Download The Rover Study Guide

Subscribe Now

The Play

(Survey of Dramatic Literature)

Set in Naples during the annual carnival, Part I of The Rover begins with a conversation between two sisters. Hellena’s family plans for her to become a nun, but she is clearly more interested in men than in God. Her sister, Florinda, is in love with the English colonel Belvile, a cavalier, who saved her life during the Siege of Pamplona. Her brother, however, wants her to marry the wealthy Don Antonio, while her father wants her to marry the ancient Don Vincentio. Defying their brother, the two unhappy sisters, disguised, attend the carnival, where they encounter three Englishmen: Belvile, Willmore, and Blunt. Hellena is reunited with Belvile, and Willmore the Rover is immediately attracted to Hellena, who is disguised as a gypsy. Blunt, a foolish character who is paying for the other Englishmen’s trip, falls under the spell of Lucetta, who plans to steal his money.

Both Don Pedro and Don Antonio are attracted to the famous courtesan Angelica Bianca. While the two noblemen fight over her, Willmore seduces Angelica, who reluctantly falls in love with him. Willmore, however, quickly turns his attention back to Hellena, who insists on marriage before pleasure. At Lucetta’s house, Blunt is deceived and robbed before falling through a trapdoor into a sewer. After inadvertently disrupting Florinda and Belvile’s romantic plans, Willmore wounds Don Antonio outside Angelica’s house. Soldiers then seize Belvile, whom they mistake for Willmore. The wounded Don Antonio asks Belvile to fight Don Pedro in his place. The next morning, Belvile, disguised as Antonio, defeats Don Pedro and wins the hand of Florinda. Before the marriage can take place, however, Willmore reveals Belvile’s true identity, causing Don Pedro to flee with Florinda. Disguised as a man, Hellena pursues Willmore, while Angelica, angry at the Rover’s betrayal, seeks revenge.

Florinda escapes from her brother’s house but is almost raped by Blunt and then by her brother, neither of whom knows her real identity. Once Belvile and Florinda finally marry, Angelica threatens to shoot Willmore but is thwarted by Don Antonio. Realizing that Hellena is exceedingly wealthy, Willmore agrees to marry her.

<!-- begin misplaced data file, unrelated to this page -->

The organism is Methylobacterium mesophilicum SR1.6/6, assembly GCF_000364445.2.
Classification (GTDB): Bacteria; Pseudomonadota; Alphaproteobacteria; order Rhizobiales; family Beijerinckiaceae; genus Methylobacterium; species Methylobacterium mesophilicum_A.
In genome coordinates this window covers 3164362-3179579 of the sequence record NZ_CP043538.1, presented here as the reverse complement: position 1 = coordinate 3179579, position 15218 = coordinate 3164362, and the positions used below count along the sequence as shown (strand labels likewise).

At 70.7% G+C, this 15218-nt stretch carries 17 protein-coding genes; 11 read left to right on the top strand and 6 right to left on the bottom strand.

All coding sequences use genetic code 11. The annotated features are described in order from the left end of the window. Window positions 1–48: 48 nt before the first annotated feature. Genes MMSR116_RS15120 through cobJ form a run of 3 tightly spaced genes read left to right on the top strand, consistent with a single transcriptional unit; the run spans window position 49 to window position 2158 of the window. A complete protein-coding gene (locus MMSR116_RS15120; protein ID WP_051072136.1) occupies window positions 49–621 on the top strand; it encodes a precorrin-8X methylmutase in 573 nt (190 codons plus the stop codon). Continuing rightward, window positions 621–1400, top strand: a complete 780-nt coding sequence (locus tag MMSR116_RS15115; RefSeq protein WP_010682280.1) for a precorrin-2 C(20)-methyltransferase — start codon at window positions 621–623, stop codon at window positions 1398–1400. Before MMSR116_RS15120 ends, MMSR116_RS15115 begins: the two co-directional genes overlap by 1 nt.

Part II takes place in Madrid. Willmore and Beaumond are attracted to the courtesan La Nuche, who loves Willmore in spite of his poverty. Shift and Hunt, also exiled cavaliers, plan to marry two rich, but deformed, Mexican sisters. The sisters—one a giant, the other a dwarf—hope to be changed to normal proportions by a mountebank. Fetherfool and Blunt also hope to marry the women for their money. Ariadne, who is supposed to marry her cousin Beaumond, falls in love with Willmore, who disguises himself as the mountebank in hopes of swindling the two deformed sisters. Later that night, Willmore, La Nuche, Beaumond, and Ariadne meet in a garden, where the darkness causes great confusion. Not knowing each other’s identity, Willmore and Beaumond fight. Ariadne discovers Beaumond’s indifference toward her and continues her pursuit of Willmore despite his refusal to marry.

Meanwhile, in a darkened bedroom, Don Carlo and Fetherfool mistake each other for La Nuche. Hoping to escape Don Carlo’s anger, Fetherfool climbs out a window and is left naked in the street. Ariadne, fooled by Beaumond, is led to the mountebank’s home, where Fetherfool steals a pearl necklace from the Mexican giant while Blunt pursues the bawdy Petronella, who has stolen a casket of jewels from La Nuche. In the end, Shift and Hunt marry the Mexican giant and dwarf, Beaumond and Ariadne agree to marry, and Willmore seeks “Love and Gallantry” with La Nuche.

Dramatic Devices

(Survey of Dramatic Literature)

The Rover plays contain many characteristics of Restoration drama. Like other playwrights, Behn presented engaging protagonists, scintillating dialogue, intrigue, and farce . Lucetta’s trickery, which leaves Blunt naked and filthy in Part I, and Fetherfool’s attempt to disguise himself as a clock in Part II, illustrate the kind of slapstick...

(The entire section is 3,985 words.)